But when I asked Dr Harris as to why he wouldn't recommend Botox for me he dropped a bombshell: there is no clear evidence that preventative Botox works. "There are no large scale studies to show that Botox has a preventative role," Dr Harris revealed to me. "These studies wouldn't be easy to conduct but they would be possible to do," added Dr Harris, "and right now, there aren't any to that effect."
Then came another bombshell, and this time, it was personal to me. "If you do come back in a few years," continued Dr Harris, "we'll need to be very careful with injections because of the position of your low brow." In fact, Dr Harris told me that I could be vulnerable to a brow droop, which is where the brow falls after injection. Not exactly what you want having booked in to smooth and lift your features.
That was the first time an aesthetic doctor had ever flagged this feature of the way my face is shaped. Since I met with Dr Harris, the only other person to flag this has been Dr Uliana Gout who is currently the President of the British College of Aesthetic Medicine. Shockingly, it has taken several years and visits to two of the world's most renowned aesthetic practitioners (who I only have access to because I am a journalist) for me to be told that, a) the evidence on preventative Botox is shaky, and b) that having it could actually cause problems because of my face structure.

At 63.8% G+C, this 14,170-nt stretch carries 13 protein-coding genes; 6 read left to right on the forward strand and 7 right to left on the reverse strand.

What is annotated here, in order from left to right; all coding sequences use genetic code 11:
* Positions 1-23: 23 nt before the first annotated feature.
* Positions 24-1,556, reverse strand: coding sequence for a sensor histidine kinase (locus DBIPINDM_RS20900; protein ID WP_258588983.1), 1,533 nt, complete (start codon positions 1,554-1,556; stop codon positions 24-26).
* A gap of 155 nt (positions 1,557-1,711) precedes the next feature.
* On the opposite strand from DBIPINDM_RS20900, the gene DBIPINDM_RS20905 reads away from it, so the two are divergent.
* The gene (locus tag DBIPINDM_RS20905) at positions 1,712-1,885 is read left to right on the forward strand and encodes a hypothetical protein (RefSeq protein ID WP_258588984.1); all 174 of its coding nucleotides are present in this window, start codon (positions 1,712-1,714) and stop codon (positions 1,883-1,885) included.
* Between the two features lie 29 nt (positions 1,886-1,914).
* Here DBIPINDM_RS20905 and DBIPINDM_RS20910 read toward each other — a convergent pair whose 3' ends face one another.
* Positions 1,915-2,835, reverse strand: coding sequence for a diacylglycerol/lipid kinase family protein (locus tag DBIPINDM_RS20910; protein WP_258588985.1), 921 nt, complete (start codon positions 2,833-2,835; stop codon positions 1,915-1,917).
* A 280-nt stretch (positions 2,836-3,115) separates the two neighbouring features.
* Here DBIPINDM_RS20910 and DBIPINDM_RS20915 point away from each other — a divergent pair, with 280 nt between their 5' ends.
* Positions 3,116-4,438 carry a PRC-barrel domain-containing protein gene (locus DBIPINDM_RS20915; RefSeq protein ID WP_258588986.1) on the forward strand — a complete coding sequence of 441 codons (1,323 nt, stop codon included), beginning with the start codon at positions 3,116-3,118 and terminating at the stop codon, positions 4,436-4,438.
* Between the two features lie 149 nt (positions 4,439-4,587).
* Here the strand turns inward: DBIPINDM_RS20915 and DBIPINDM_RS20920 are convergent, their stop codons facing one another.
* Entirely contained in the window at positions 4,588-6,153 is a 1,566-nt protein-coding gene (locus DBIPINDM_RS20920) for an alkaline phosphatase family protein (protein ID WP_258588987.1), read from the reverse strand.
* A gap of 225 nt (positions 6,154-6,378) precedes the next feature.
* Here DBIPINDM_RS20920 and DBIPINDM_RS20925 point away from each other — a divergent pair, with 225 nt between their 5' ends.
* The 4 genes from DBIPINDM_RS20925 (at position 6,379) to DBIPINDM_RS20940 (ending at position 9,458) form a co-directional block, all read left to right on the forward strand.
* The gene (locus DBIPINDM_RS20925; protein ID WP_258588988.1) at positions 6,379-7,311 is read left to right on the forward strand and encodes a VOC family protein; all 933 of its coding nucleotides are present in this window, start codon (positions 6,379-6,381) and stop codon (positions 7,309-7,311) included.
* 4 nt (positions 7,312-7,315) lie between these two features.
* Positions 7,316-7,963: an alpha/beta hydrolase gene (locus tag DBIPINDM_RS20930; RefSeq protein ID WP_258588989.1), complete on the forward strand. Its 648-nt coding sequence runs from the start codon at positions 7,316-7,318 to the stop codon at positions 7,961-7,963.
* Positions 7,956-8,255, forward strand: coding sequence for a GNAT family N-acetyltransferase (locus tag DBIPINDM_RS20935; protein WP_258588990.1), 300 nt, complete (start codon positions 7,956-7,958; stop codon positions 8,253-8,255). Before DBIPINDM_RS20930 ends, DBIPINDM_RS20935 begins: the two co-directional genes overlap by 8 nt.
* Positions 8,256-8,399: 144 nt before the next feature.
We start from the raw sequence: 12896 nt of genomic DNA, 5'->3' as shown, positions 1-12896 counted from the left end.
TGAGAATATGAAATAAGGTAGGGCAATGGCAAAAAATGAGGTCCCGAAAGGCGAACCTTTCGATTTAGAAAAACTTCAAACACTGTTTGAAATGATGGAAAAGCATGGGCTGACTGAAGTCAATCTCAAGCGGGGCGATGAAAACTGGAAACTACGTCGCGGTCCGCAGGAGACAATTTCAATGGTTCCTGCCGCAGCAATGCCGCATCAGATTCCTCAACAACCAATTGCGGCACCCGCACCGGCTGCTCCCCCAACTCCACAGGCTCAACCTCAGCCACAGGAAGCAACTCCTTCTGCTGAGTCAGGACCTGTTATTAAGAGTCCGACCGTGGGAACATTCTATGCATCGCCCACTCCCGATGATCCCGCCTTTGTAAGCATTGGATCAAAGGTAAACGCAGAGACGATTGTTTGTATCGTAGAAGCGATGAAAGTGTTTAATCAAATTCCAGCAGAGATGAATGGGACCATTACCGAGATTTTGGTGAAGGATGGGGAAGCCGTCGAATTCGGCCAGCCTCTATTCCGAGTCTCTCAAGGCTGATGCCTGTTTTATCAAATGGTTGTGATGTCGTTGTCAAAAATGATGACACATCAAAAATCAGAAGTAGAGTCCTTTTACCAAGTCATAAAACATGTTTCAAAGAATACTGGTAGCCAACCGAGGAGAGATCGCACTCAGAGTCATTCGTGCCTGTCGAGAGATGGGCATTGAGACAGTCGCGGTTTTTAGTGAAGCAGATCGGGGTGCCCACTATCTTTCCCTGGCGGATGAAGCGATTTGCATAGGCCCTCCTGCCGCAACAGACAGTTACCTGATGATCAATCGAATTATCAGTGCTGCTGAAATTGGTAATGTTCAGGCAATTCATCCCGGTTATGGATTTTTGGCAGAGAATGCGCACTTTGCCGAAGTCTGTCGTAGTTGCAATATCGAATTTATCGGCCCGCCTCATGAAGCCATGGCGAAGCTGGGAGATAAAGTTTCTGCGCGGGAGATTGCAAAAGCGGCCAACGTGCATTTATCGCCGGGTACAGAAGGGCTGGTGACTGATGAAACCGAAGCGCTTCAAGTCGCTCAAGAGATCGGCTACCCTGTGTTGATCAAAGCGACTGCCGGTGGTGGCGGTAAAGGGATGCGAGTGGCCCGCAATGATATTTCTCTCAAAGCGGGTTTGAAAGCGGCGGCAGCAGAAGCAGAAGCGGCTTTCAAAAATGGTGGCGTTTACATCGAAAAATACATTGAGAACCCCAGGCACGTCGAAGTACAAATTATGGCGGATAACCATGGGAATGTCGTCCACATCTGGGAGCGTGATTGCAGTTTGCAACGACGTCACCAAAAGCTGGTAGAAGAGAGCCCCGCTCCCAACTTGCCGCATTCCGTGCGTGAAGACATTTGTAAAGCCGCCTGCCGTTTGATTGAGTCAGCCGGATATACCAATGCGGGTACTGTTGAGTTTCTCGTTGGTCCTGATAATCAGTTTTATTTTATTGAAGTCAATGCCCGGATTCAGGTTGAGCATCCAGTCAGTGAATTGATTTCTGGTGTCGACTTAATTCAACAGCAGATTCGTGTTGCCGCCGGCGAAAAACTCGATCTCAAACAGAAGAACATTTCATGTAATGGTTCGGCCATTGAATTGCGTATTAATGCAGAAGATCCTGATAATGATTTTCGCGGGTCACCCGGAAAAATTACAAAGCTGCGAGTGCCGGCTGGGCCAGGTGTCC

When my partner cheated on me with someone younger, my confidence was knocked. A magical poison, which promised to give me a more youthful appearance when my age had been highlighted, was appealing. 

Dr Harris of The Harris Clinic has 146k followers on Instagram. He is an award-winning aesthetic doctor known for his frank approach to myth-busting cosmetic treatments, as well as for being a champion of natural-looking results amid what he calls an epidemic of "alienisation". This, as he describes it, is the trend for using fillers to create distorted features such as over-filled lips, cheekbones and jaw lines. 
His perspective is needed now more than ever. The normalisation of Botox has gone almost unremarked upon. Perhaps this is because anti-ageing skincare has historically been marketed and publicised using the language of secrecy. "What’s her secret weapon?" voices in adverts ask. "The secret to looking 25 when you're 37?". Maybe she's born with it, maybe it's Botox.
I know plenty of women in their early thirties who get Botox surreptitiously and plenty of younger women who are spending money they don't have on it. But last year the surge in teenagers seeking such cosmetic enhancements due to what has been dubbed the "Love Island effect" caused so much concern that former health minister Nadine Dorries announced a person's age will need to be verified before treatment can be carried out. Practitioners face prosecution if they fail to do so.
We must stop to question why and how this has happened. 
Firstly, beauty standards are not innate. They are created by a society which is heavily-influenced by corporations which want to sell people things. Anti-ageing creams and serums have long-been big business. One which thrives on telling people, specifically women, that being beautiful and, often, youthful, is the most powerful thing that a person can be.